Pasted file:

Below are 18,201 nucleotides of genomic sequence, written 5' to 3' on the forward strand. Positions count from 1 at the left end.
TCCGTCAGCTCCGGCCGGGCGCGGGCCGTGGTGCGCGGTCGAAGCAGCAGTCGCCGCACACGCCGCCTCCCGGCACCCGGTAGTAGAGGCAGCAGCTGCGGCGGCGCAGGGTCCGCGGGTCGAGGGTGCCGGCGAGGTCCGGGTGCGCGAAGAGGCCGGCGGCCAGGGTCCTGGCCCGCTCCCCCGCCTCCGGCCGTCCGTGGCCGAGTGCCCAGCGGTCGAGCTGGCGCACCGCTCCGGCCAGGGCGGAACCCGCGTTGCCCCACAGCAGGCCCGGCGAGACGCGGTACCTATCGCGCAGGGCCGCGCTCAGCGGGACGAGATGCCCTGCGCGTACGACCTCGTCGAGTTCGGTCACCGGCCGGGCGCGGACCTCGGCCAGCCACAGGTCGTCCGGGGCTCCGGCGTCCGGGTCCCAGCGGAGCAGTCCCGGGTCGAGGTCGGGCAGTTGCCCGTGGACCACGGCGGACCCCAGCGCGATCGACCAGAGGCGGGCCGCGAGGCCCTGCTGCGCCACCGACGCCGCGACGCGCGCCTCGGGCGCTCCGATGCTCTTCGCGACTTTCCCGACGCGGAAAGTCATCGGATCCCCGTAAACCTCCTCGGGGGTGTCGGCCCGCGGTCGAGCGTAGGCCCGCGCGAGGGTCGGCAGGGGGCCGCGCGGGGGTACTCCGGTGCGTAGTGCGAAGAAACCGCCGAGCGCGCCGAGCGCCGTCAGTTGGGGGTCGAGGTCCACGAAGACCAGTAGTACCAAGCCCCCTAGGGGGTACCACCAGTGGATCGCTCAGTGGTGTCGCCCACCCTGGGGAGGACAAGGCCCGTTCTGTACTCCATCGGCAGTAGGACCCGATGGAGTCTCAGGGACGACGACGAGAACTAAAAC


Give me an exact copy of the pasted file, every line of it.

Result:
Below are 18,201 nucleotides of genomic sequence, written 5' to 3' on the forward strand. Positions count from 1 at the left end.
TCCGTCAGCTCCGGCCGGGCGCGGGCCGTGGTGCGCGGTCGAAGCAGCAGTCGCCGCACACGCCGCCTCCCGGCACCCGGTAGTAGAGGCAGCAGCTGCGGCGGCGCAGGGTCCGCGGGTCGAGGGTGCCGGCGAGGTCCGGGTGCGCGAAGAGGCCGGCGGCCAGGGTCCTGGCCCGCTCCCCCGCCTCCGGCCGTCCGTGGCCGAGTGCCCAGCGGTCGAGCTGGCGCACCGCTCCGGCCAGGGCGGAACCCGCGTTGCCCCACAGCAGGCCCGGCGAGACGCGGTACCTATCGCGCAGGGCCGCGCTCAGCGGGACGAGATGCCCTGCGCGTACGACCTCGTCGAGTTCGGTCACCGGCCGGGCGCGGACCTCGGCCAGCCACAGGTCGTCCGGGGCTCCGGCGTCCGGGTCCCAGCGGAGCAGTCCCGGGTCGAGGTCGGGCAGTTGCCCGTGGACCACGGCGGACCCCAGCGCGATCGACCAGAGGCGGGCCGCGAGGCCCTGCTGCGCCACCGACGCCGCGACGCGCGCCTCGGGCGCTCCGATGCTCTTCGCGACTTTCCCGACGCGGAAAGTCATCGGATCCCCGTAAACCTCCTCGGGGGTGTCGGCCCGCGGTCGAGCGTAGGCCCGCGCGAGGGTCGGCAGGGGGCCGCGCGGGGGTACTCCGGTGCGTAGTGCGAAGAAACCGCCGAGCGCGCCGAGCGCCGTCAGTTGGGGGTCGAGGTCCACGAAGACCAGTAGTACCAAGCCCCCTAGGGGGTACCACCAGTGGATCGCTCAGTGGTGTCGCCCACCCTGGGGAGGACAAGGCCCGTTCTGTACTCCATCGGCAGTAGGACCCGATGGAGTCTCAGGGACGACGACGAGAACTAAAAC